Interactive strip plots for visualizing demographics

November 30, 2015

A lot of links connect the Paris terrorist attackers to the Brussels municipality of Molenbeek. As a consequence Molenbeek attracted a lot of attention from media worldwide.

I knew that a lot of the Molenbeek sociodemographic statistics are outliers in the Belgian context. Even compared to other Brussels municipalities, the Molenbeek statistics are special.
So I decided to visualize the special characteristics of the population of Molenbeek and give the (Belgian) reader the possibility to make the comparison with their own municipality.

I chose 9 statistics (average age, average income, percentage of the population born abroad, ...), and decided to make a visualization for each of them. I wanted to include all the 589 Belgian municipalities to contextualize Molenbeek. It was clear the visualizations had to be dense, because they couldn't take too much space (9 of them needed to fit in one article) and would contain a lot of datapoints.

I deliberately decided not to make maps (all tough a map is included at the beginning of the article, just to situate Molenbeek). I wanted to show the distributions and the position of Molenbeek in each statistic, which can't be done with choropleth maps.

As Brussels has very different demographics than the rest of the country, I decided to highlight the Brussels municipalities by using a differentiating color. I used transparency to show the distribution of each statistic: areas on the graphs with high density of municipalities show up darker then areas with lower densities.

Municipality names and values are shown when hovering over the charts. I added a little bit of animation in there to make interaction a little more natural.


Lastly a searchbox with autocomplete makes it really easy to find a municipality of interest.


To make the charts fit well in our website, the graphs had to be designed for widths ranging between 540 and 924 pixels. So they are designed to be responsive (altough they do not respond to resizes).


The 9 graphs are hosted as 1 page that takes a url-parameter for selecting a specific statistic.

As each statistic has its own text elements (title and units) and because some configuration of the charts is different for each statistic (rounding numbers, axis label formatting), I put together an array of config parameters. Chart configuration is picked by the url parameter.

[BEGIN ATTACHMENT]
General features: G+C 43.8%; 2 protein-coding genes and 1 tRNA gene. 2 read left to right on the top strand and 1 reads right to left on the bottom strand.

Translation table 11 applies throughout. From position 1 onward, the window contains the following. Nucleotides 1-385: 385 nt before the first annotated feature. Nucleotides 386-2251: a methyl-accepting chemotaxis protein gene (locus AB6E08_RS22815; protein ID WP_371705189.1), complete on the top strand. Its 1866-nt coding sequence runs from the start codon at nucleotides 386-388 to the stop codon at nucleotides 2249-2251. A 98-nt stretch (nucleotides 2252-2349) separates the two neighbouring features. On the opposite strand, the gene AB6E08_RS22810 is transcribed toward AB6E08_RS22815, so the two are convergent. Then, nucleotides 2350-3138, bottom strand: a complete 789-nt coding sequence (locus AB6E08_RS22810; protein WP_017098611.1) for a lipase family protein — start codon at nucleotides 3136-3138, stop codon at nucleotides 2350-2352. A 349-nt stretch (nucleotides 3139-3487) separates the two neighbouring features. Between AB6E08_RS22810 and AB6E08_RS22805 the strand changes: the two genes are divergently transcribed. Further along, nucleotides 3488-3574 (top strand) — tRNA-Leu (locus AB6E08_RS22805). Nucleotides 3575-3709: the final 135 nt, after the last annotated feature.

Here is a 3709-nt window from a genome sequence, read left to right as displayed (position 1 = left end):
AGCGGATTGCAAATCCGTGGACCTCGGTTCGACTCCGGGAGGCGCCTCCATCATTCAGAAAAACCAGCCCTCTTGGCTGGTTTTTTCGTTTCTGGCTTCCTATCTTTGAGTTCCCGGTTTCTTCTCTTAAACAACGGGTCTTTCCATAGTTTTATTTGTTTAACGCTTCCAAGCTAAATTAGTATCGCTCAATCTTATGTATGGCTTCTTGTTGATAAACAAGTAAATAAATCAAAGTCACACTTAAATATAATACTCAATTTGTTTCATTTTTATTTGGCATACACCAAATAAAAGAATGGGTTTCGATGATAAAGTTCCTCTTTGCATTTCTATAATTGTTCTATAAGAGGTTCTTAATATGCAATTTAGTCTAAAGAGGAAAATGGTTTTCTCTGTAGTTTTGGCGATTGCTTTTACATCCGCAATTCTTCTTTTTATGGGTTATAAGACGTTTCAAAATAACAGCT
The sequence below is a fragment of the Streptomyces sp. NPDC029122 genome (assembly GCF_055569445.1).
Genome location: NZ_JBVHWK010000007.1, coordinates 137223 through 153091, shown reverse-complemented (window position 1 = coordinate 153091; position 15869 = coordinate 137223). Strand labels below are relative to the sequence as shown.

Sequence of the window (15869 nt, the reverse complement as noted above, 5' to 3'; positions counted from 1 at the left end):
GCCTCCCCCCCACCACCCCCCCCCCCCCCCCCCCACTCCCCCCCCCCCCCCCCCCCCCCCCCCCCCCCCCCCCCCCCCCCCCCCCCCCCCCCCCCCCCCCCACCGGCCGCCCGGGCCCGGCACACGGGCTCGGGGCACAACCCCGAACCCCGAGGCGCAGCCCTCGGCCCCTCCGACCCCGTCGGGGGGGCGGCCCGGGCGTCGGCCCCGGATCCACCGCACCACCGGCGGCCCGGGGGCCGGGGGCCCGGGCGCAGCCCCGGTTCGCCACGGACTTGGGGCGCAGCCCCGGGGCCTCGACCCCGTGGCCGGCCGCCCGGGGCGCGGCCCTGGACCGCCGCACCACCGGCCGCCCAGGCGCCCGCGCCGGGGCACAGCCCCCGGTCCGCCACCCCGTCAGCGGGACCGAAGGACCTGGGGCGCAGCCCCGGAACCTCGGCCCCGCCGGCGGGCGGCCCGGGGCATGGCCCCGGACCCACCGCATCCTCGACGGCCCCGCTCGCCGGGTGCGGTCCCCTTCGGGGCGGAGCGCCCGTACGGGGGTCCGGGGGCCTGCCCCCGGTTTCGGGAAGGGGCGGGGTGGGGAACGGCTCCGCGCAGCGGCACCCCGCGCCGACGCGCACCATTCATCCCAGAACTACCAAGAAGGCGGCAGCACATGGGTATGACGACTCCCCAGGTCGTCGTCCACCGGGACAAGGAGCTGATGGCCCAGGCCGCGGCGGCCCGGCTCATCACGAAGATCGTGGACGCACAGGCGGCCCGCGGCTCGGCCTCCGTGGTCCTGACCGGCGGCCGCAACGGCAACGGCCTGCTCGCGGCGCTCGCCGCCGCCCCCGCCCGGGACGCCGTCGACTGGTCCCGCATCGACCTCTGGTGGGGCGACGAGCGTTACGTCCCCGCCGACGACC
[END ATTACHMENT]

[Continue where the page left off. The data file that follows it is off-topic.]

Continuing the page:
var dataconfig = [{
  stat: "unemployed",
  title: "Werkloosheid",
  units: "%",
  perc: true,
  thousands: false
  stat: "density",
  title: "Bevolkingsdichtheid",...

Than we can select the right configuration from the url:

var statistic =;
var statconfig = dataconfig.filter(selectstat(statistic))[0];

The data is stored in a csv and D3.js is used to produce the line plot. The animation effect when hovering the chart is generated by using a little transition().duration(100) on the growing and shrinking of the lines, on the location of the tooltip and on the opacity of the tooltip. This makes the charts a little 'softer' to interact with.

lines.on("mouseover", function(d) {
   .style("stroke-width", 3)
   .style("opacity", 1);

To avoid the tooltip content being cut of on the edges of the plot, the location of the tooltip switches side from the hovered line in the middle of the graphic. This is achieved by switching the text-anchor attribute of the svg text element that contains the tooltip info between "start" and "end" depending on the location of the mouse left or right from the middle of the plot.

if (x(d.value) > width/2) {
  tooltip.attr("text-anchor", "end")
else {
  tooltip.attr("text-anchor", "start")

The autocomplete searchbox is made with Typeahead. An extra little snippet selects the first autocomplete suggestion when hitting the enter key (this is jQuery).

$('#typeaheadcontainer').on('keyup', function(e) {
  if(e.which == 13) {
    $(".tt-suggestion:first-child", this).trigger('click');